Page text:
“To think that he was joking with me when he left to go home for lunch this morning,” Samson said, impressed as men so irrationally are by the unceremonious haste of death. He drew a handkerchief from the tails of his morning-coat and wiped his lips.

They joined Miss Delfinage in the waiting-room.

Trenton, the formalities of identification completed, was anxious to collect any information he could, unofficially.

“Oh, he told you he was going home?” he said, answering the other’s remark.

Samson nodded.

“I can’t understand it,” murmured Mrs. Mullins. “He told me he wouldn’t be home for lunch.  He’d never come home before suddenly without at least phoning me!”

“Perhaps the phone was out of order,” remarked Miss Delfinage. “You know what the Fairview Estate telephone lines are.  A tree’s always falling across them or something.”

Inspector Trenton mentally noted Mrs. Mullins’ remark and Miss Delfinage’s comment. Already, beneath his sympathetic manner— genuine enough, for the dazed look in Mrs. Mullins’ lovely eyes would wake pity in anyone—already Trenton was keenly debating possibilities. On him, after all, largely depended what the verdict recorded by Dr. Ogleby should be. A word with the manager on the financial health of Morphopoulos & Mullins would be necessary and helpful.

 

III

Although the manager’s mind at the outset had recurred to his conventional last words with Mullins, they soon went farther back, to a conference they had had two days earlier.

Samson was not a fool. He was a shrewd business man, with that keen sense for character which is the real foundation of such shrewdness. There had been something fishy about that conference. There was something fishy about Mullins’ death. Consequently the two things linked up in his mind.

The occasion of the conference was a decision to send Ralph Holliday, Mullins’ nephew and junior partner, abroad. That was natural enough, for nearly all the firm’s business was foreign. The oddity consisted in the instructions given to Holliday.

These in themselves would also have been capable of explanation.

Morphopoulos & Mullins were engineers, a conveniently general term which in their case meant the making of guns, tanks, rifles, machine-guns, bombs, shells and torpedoes in their Lanarkshire factory. Odd things happen in an armament business. Morphopoulos was a clever little Greek who had turned late in life from the business of drug peddling, with its dangers, to the wholly safe business of selling guns. He had entered into partnership with Mullins, who knew nothing about selling but was a brilliant engineer with more than a brilliance in invention. Mullins produced the guns, Morphopoulos sold them.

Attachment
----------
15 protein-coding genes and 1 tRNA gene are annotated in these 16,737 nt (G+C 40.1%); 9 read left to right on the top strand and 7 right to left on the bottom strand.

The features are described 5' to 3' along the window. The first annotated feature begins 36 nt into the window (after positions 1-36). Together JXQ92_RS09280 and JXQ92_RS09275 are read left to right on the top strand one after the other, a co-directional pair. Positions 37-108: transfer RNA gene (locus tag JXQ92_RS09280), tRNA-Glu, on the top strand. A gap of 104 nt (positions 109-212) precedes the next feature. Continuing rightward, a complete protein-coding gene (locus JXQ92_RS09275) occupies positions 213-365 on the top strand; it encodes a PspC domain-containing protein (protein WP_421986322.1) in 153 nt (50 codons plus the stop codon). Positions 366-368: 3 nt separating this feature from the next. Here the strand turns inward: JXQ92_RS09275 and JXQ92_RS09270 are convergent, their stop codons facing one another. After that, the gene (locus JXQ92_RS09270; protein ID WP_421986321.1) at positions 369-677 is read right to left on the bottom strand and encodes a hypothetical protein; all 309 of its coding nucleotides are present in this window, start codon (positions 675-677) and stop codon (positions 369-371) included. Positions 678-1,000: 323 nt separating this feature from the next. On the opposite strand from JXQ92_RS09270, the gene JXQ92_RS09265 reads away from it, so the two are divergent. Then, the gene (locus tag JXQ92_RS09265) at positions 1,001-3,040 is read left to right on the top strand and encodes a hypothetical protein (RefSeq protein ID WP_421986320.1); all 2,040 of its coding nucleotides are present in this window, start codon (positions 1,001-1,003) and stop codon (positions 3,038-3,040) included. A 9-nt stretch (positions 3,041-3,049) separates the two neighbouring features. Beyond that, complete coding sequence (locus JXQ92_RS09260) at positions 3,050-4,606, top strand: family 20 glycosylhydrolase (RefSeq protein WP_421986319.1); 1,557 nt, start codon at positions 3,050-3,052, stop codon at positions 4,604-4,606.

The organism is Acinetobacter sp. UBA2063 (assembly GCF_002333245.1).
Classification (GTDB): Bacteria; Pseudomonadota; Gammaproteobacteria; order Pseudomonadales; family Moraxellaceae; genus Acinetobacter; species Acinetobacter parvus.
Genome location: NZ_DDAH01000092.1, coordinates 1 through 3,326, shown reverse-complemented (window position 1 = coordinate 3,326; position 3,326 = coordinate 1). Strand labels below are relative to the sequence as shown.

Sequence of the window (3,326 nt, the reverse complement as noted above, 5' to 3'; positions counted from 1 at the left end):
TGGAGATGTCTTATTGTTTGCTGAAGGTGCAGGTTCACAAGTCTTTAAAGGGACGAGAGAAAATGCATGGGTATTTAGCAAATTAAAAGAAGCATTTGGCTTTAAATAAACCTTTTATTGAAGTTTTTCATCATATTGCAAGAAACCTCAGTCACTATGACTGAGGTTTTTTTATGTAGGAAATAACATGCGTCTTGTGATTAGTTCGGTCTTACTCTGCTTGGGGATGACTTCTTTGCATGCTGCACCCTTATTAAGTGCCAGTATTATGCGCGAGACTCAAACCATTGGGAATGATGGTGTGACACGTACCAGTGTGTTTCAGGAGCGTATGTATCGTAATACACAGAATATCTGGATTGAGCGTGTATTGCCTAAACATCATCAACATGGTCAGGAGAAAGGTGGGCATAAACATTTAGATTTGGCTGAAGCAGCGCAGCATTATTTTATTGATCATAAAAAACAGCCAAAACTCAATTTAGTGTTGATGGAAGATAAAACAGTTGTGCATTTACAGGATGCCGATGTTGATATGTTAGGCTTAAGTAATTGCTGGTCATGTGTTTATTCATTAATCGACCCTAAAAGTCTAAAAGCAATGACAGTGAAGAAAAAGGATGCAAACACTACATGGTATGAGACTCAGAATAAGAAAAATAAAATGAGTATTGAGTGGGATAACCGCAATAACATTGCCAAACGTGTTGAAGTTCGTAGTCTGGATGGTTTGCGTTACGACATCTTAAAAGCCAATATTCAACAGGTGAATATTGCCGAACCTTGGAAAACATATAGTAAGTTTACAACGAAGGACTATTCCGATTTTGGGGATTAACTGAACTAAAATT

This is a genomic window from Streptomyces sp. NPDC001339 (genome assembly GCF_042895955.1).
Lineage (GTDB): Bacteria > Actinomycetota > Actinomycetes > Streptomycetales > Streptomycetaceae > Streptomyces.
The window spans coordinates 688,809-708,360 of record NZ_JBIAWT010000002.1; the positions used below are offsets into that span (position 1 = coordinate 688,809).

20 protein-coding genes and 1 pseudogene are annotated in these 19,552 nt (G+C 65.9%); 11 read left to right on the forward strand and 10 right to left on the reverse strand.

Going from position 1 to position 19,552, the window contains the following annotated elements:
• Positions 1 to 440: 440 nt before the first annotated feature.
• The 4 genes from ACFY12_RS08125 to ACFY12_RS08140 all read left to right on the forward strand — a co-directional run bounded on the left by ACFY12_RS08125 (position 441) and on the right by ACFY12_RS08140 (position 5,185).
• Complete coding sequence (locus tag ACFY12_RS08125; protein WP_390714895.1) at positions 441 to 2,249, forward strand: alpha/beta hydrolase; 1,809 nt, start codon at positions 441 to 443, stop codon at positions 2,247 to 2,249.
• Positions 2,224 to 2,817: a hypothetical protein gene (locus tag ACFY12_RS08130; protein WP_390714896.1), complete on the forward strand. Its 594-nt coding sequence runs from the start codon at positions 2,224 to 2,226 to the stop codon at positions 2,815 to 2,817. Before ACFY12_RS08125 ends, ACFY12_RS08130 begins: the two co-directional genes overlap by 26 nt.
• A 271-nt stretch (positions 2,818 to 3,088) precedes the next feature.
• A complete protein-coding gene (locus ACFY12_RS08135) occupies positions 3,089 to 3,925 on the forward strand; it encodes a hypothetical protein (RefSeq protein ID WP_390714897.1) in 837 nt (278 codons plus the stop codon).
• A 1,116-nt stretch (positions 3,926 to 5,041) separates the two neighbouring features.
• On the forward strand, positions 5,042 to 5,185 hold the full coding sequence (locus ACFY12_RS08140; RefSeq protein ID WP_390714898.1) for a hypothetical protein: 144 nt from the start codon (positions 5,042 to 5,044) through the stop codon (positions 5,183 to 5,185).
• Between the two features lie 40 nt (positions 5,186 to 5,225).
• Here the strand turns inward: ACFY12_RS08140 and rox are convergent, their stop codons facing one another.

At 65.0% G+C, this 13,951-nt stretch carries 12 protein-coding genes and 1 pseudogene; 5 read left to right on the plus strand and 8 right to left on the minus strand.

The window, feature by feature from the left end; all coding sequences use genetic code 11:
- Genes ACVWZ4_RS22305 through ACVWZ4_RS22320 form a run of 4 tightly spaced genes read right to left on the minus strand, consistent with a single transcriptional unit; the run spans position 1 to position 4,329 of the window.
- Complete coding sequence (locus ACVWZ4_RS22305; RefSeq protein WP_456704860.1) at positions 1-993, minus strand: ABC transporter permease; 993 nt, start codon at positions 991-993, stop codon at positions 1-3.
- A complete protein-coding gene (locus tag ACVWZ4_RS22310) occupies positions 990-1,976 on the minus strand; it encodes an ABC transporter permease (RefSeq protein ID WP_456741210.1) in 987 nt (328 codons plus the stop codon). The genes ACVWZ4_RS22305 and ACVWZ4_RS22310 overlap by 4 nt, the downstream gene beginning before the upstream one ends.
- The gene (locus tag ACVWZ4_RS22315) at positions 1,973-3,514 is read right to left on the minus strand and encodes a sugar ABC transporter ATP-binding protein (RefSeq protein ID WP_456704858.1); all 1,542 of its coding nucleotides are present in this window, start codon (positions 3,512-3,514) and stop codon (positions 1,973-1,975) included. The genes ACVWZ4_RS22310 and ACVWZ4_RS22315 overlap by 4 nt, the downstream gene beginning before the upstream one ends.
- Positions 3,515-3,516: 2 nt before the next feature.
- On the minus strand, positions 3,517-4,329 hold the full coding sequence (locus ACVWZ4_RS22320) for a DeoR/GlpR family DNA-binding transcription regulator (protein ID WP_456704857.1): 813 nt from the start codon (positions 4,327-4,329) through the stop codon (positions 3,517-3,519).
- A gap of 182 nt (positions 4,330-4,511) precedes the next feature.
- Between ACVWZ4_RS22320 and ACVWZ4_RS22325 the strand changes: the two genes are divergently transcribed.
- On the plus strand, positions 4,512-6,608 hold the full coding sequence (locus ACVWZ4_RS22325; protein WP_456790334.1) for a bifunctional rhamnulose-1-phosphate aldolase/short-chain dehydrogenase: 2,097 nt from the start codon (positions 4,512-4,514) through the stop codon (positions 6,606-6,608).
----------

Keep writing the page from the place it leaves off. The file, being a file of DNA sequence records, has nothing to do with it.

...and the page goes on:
When Morphopoulos dropped down dead on his yacht in the Mediterranean, sentimentally enough leaving his share of the business to Mullins, he had built up an international system of graft, in all the smaller European countries, which was unique. Mullins had been content to leave all this to the agents appointed by Morphopoulos. That kind of thing worried him. But now, he had explained to Samson and Holliday at the conference, something ought to be done about the sales organization. His suggestion was that Holliday should go away for a year or two and travel round Europe, prying into their agents’ affairs, and local affairs generally, to see if the organization could be improved.

It was quite natural to pick Holliday for this job. Samson was kept busy enough on routine, coordinating the London office and the Scottish factory, where he spent every other week with the foreign agencies. Mullins, as he himself had the sense to admit, was an engineer and nothing else, but Holliday had obvious assets for the task. He was young—thirty—and had an ingratiating manner. He could speak four languages. Five years in the Diplomatic Service had given him a knowledge of the currents of European society and, presumably, a certain experience of intrigue.